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Conformity with the strictest environmental requirements

As an industrial enterprise, we always base our activities on nature-friendly principles – we use resources prudently, do more for the environment than required by laws and regulations, and minimise the environmental footprint throughout the entire chain. The future bioproducts production complex will not be an exception.


As the developer of the future complex, we place great importance on a constant and open dialogue with the local community and their maximum possible engagement in discussions and feedback provision.

The prerequisites to establishing the complex and obtaining the activity licences include the design of the technology and the construction and operation of the complex in accordance with the environmental requirements applicable in Estonia and the European Union, the Best Available Techniques (BAT) and the needs of the Estonian economy and society. In addition to the BAT requirements, the improved technologies of recent new factories will also be taken into account, in order to ensure the establishment of the most modern solution from the aspects of both technology and the environment.

The complex requires an integrated environmental permit which grants the right to use the complex or a part thereof in a manner that ensures that the impact of its operation on the environment, human health and wellbeing, property and cultural heritage is as small as possible. The requirements established by an integrated permit must ensure the protection of water, air and soil and the handling of waste generated in the complex in a manner that prevents the transfer of contamination from one environmental element such as water, air or soil to another.

The production complex will comply with the strictest EU environmental requirements with regard to air and water purification and use.

In regular operation, the complex will generate no odour or noise nuisance. The ambient air emissions and limit values will be strictly regulated by the BAT and the integrated permit and constant monitoring by the enterprise will allow creating transparency and, if necessary, operatively responding by optimising production modes.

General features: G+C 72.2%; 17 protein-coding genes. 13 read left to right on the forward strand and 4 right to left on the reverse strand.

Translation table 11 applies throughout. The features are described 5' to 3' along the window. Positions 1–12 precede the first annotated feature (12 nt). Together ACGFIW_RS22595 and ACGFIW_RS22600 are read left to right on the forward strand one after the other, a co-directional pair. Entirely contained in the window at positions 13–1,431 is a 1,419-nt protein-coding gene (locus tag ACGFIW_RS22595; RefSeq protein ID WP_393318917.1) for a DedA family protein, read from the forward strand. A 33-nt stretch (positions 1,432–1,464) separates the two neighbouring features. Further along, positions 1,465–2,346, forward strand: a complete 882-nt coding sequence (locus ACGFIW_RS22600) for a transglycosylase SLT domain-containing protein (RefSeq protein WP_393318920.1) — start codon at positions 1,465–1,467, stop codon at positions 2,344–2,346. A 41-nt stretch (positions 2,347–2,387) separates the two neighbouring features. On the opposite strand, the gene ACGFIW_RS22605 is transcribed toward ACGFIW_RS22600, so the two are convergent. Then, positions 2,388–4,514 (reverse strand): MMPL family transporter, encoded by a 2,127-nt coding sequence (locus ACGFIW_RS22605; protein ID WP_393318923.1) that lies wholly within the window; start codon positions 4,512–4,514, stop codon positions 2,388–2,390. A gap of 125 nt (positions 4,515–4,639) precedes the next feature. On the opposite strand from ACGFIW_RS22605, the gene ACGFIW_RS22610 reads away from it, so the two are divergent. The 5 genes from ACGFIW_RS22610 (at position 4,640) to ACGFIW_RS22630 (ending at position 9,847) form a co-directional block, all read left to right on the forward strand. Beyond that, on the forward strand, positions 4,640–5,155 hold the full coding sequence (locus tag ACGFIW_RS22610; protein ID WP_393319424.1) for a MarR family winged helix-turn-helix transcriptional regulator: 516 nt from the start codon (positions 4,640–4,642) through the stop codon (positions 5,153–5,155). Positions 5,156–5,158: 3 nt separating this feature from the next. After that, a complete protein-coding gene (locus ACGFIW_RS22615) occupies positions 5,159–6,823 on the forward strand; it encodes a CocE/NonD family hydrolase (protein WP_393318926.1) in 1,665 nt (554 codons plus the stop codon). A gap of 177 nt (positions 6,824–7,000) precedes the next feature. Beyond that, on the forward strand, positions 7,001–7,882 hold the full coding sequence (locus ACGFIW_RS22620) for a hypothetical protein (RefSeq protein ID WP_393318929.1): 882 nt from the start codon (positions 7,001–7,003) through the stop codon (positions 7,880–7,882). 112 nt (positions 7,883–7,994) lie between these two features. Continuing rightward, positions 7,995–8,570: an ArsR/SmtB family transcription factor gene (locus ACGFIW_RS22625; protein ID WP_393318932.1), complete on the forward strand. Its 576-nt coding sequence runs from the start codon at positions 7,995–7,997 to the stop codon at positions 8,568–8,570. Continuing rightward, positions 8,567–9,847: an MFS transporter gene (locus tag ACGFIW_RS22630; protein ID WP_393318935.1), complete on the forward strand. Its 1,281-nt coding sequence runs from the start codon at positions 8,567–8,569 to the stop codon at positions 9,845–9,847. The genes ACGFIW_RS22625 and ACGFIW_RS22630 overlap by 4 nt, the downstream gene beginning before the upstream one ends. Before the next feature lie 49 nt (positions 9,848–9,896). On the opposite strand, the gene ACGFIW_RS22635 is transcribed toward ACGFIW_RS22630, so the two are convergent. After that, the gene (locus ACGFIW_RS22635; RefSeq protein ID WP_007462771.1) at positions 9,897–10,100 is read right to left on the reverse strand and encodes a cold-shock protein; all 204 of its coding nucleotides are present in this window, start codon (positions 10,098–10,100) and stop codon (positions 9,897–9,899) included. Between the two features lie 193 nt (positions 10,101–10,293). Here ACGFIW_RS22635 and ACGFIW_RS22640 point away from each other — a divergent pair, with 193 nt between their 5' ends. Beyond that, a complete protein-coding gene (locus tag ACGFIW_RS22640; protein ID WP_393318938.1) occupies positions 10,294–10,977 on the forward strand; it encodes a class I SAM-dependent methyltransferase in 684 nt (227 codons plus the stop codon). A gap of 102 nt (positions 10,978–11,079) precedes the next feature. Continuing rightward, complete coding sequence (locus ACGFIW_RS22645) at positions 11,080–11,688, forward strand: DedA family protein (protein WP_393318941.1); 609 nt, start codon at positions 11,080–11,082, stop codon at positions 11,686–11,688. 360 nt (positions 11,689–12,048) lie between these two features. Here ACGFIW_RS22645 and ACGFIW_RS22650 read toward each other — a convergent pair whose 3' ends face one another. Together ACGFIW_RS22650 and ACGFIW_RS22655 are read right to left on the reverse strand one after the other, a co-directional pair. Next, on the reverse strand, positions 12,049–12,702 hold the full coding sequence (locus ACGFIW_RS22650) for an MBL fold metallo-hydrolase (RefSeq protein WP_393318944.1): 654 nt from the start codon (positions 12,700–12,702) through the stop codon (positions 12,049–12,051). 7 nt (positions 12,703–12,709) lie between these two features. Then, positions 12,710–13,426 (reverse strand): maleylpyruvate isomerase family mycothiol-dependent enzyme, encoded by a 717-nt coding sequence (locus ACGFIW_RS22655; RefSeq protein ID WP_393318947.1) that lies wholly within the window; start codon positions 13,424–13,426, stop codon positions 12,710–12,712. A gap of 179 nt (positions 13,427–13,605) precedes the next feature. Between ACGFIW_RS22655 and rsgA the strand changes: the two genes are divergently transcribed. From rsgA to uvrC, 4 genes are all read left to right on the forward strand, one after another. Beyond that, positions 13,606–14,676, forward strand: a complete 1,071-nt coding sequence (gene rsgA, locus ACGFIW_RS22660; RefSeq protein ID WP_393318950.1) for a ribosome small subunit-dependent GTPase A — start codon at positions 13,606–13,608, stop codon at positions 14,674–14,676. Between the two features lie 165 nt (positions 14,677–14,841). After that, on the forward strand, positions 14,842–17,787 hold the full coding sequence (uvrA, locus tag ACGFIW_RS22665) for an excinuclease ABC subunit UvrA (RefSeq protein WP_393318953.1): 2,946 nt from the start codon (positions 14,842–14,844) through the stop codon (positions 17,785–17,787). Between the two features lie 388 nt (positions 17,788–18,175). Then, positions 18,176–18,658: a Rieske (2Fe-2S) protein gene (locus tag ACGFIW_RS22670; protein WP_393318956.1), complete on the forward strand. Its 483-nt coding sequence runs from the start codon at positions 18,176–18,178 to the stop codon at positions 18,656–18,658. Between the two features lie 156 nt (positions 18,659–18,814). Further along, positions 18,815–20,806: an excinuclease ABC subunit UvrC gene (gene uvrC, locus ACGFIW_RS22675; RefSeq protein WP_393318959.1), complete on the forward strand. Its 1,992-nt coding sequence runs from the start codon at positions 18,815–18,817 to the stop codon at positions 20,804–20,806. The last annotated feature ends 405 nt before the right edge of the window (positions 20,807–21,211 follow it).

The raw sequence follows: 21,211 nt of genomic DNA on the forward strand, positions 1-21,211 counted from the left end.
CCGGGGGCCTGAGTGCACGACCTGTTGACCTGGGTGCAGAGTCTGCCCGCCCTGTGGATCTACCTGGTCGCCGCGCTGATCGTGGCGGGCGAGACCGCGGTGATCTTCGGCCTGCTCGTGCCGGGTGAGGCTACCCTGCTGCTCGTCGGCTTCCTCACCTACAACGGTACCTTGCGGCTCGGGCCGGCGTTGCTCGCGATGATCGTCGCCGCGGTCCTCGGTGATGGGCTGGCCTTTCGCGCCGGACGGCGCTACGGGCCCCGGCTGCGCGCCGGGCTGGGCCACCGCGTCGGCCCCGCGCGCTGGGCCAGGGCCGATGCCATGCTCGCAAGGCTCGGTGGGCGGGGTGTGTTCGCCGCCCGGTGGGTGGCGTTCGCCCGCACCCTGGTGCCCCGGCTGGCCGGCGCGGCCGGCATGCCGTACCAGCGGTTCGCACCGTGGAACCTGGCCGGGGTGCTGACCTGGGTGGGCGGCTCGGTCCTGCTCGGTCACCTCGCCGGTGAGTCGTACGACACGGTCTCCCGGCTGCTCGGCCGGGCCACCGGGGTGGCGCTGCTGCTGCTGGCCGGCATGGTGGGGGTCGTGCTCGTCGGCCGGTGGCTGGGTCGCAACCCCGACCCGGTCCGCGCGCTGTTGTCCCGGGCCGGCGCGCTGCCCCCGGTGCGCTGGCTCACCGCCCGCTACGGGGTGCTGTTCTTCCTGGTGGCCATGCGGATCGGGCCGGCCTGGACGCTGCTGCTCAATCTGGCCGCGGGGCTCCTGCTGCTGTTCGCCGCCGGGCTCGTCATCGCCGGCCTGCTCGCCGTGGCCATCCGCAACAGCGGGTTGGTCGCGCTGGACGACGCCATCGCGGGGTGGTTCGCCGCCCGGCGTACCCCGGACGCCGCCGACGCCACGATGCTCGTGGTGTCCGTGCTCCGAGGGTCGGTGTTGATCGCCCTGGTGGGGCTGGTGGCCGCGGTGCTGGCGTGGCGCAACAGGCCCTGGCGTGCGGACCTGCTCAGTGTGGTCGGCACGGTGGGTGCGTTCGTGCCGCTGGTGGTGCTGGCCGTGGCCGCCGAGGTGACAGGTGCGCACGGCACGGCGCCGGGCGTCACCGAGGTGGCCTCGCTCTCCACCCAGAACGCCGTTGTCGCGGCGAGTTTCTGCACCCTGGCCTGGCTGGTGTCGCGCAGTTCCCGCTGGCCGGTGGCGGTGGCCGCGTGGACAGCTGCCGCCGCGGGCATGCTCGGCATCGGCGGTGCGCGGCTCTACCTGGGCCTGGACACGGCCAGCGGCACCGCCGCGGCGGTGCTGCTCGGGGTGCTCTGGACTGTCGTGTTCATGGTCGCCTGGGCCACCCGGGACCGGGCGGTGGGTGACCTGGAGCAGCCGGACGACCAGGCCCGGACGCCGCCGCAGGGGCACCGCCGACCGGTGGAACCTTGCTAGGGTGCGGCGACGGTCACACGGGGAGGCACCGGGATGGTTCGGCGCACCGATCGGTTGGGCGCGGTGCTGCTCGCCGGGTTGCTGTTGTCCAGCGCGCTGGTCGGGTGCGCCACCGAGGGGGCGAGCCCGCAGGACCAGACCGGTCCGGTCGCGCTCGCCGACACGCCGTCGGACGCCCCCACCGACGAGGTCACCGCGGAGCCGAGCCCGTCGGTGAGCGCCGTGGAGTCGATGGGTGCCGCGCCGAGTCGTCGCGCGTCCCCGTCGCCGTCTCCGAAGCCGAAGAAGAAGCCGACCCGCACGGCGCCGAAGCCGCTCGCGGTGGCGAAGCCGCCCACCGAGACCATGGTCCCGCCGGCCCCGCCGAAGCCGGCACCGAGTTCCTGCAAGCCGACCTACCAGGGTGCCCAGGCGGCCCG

Biofactorys mostly require large-scale water consumption. We are planning to use water pumped from the Ojamaa Mine for this development project. The annual water consumption of the future complex will be 12.5 million cubic metres. A water treatment factory for the purification of used water would be established as a part of the complex and purified water would then be discharged to the Gulf of Finland via a collector. The quality of the purified water will correspond to the BAT level and will not differ from the natural background.

Extensive studies for finding the best solutions


In the framework of the special plan, the local government will commission a strategic assessment of environmental impact with regard to both the potential locations and the overall impact of the production facility to be constructed.

Preliminary studies that will be conducted in the framework of preparing the plan:


  1. Technical water discharge solutions and their impact on the condition of the receiving body of water (sea, river);
  2. The impact of the establishment of the complex on forest management and thereby on biological diversity; an assessment of the impact on the wood chips market (including the ecological condition);
  3. Raw material and product transport models.


The preliminary studies conducted for the bioproducts production complex:

  1. Analysis of the quality of the mining water of the Ojamaa Mine, conducted by Project Performance Limited;
  2. The impact of the water pumped out of the Ojamaa Mine on the natural water systems of the region, conducted by the Geological Survey of Estonia;
  3. Layout of the production complex, conducted by AFRY;
  4. Preliminary feasibility study, conducted by AFRY;
  5. Preliminary analysis of possible locations, conducted by Hendrikson&Ko;
  6. Preliminary study of environmental impact, conducted by Hendrikson&Ko.